Ah, the infectious chaos of the campaign trail! I'm on a yellow school bus groaning up yet another New Hampshire hill. Or are we in Vermont? Unclear. The bus driver doesn't know the way to Unity. None of the local Obama volunteers know either; none of them have ever seen the town of Unity. A black bear has just lumbered across the road. Naturally, this citing leads to various bear and moose stories among the volunteers. Back in Claremont we had passed the lodge of the Order of Moose. Also the local emporium for archery, paintball and taxidermy. You'd be surprised how many little towns across America have these hybrids. I've passed a number on the campaign trail over the past months. Their presence tells you something straight off about a place.
As the bus downshifts behind a velocipede, one of the fourth estate sicks up in the seat across. Turning towards the window, I spot another yard sign for John McCain. The McCain signs are exactly the same colors and layout as the the Hillary signs were that dotted lawns across the country in the spring.
Finally, we pull up in a field beside the local elementary school, and another casualty is rolled off on a gurney to the row of waiting ambulances. Every campaign event has its medical emergencies. Even as I'm writing, there have been two more. We're on the top of a hill among some mountains--not the White, not the Green. Is that Mt Monadnock? Again, the local volunteers don't know. The emcee for the rally has just announced an Arlo Guthrie song. "We haven't had so many people in these parts since Arlo played August Acres," he says. Two-and-a-half thousand press people have signed up for the Clinton-Obama love fest, and the press compound has so many long tables you'd think not presidential Woodstock but the SAT or the BAR exams was about to commence.
Organization has kicked in, and we have cold coffee and bottled water. The trek has had its wry moments. The address the Obama Campaign gave the press for the bus-in meet-up at Twin States Speedway put a lot of us in the front yard of a bemused (Vermont? New Hampshire?) family. But here we are, at last. Reporters are greeting old friends and discussing Obama's veep choices--who else is out there? They're also rehashing last night's Clinton fundraiser event in D.C. This morning CNN ran a poorly-lit video (cell phone?): Hillary, in a bright high voice, promises to work for Barack "during the fall election." (So what's she doing this summer? A trip with Chelsea perhaps? Oh, wait, she'll be holding more fundraisers.) "We're one family," she says to her supporters. Her voice is her brave face. Behind the persona, supporters tell me, she is shaky and tearful and hasn't found her equilibrium. What she should be doing post-Unity is taking a lot of downtime.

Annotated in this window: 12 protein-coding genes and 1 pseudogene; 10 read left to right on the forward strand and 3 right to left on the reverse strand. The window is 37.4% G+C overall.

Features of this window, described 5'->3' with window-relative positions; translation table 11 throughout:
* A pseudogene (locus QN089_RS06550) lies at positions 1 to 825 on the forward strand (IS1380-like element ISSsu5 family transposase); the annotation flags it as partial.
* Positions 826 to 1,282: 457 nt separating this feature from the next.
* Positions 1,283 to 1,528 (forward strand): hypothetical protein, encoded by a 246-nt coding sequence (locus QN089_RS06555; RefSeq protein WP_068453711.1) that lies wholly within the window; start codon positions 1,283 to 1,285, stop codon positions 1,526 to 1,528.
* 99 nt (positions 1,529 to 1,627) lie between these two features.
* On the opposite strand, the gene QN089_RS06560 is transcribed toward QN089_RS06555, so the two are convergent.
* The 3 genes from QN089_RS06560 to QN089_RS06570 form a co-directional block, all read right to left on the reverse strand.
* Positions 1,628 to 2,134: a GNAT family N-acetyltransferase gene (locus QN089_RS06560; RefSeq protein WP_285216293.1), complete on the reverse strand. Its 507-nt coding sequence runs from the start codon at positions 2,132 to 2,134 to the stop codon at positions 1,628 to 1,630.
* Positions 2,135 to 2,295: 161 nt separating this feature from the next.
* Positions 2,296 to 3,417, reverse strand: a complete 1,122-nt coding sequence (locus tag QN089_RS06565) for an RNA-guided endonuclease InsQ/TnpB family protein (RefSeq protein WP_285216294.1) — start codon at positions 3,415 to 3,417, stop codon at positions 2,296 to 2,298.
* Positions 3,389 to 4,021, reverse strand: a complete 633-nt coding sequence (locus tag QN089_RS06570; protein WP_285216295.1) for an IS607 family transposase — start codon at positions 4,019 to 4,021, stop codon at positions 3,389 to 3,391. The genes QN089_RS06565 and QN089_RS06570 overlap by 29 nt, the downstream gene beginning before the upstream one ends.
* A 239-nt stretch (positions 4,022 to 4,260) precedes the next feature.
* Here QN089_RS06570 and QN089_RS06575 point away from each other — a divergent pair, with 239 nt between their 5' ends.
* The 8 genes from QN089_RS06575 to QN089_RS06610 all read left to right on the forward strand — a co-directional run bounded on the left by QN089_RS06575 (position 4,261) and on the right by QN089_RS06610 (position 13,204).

"I'm here to ensure that New Hampshire has a special place in Barack Obama's heart as well," Senator Clinton says after first proclaiming her love of the state. Here, if anybody needed clarification, is the role she will play come September: keeping the states she won in the Democratic fold. "Each vote cast [in the Democratic race] was a prayer for our nation," she goes on to say. This is "an America where we reach beyond the boundaries of color and creed . . . to embrace all of our people." Bringing the debate to the high ground where Clinton and Obama supporters meet is a moving moment today in this hot sunburnt field. Likely this will be the rhetoric she will employ on behalf of her fellow senator. Now she is talking about a World War II vet, a man who once came back from "a daring mission," and then over half-a-century later spoke simply in eloquence about his support for Hillary. She has spoken often of this man during the Democratic race; it is poignant to hear her this afternoon dedicate the veteran's faith in her to Barack Obama,
"I strongly urge you to reconsider," she says to her supporters who might be considering a vote for McCain. Quickly, she yields the podium lectern to Senator Obama.
"As someone who took the same historic journey, I know how good she is, how tough she is, how passionate she is. . . ," Obama says. They are both here "to improve the lives of ordinary Americans, no matter how biblical that fight may be."
"She rocks, she rocks." Obama says, before complimenting Bill Clinton, as well. "We need them [Bill and Hillary] badly, . . . their service and their vision and their wisdom." He alludes to the bias Senator Clinton experienced during the race and says, as he often does, that Hillary has paved the way to a better life for his daughters. Speaking about tough women, Obama says, "They can do what the boys do, and do it better, and do it in heels!"
Obama moves into the "issues and policies" part of his stump speech. He knows this New England audience well and takes it up a notch on the promise to end the war in Iraq. I'm not sure how many spectators are here -- and clearly, based on the enthusiasm, most are supporters. There are at least a couple thousand folk who were lucky enough to get a ticket online. According to our bus volunteer, the e-tickets went within hours.
Obama continues: "Senator Clinton and I were talking as we flew up to New Hampshire today, [and we agreed that] behind all the bickering . . . dominating cable news . . . Americans are fundamentally generous and hard-working, with an awful lot of common sense." He ends by saying, "But when you start traveling around the country, you can't help but feel optimistic . . . about the common hopes and common dreams. . . . We [candidates] tap into the fundamental goodness of the American people."
And so it's over fast. Looks like an afternoon thunderstorm is rolling in over the stand of oaks. Hasn't been real kiss kiss. But it's a beginning on the high field. The Fourth of July approaches. Flags are out on the wooden porches around here.
Next week: Back to Pennsylvania, with McCain
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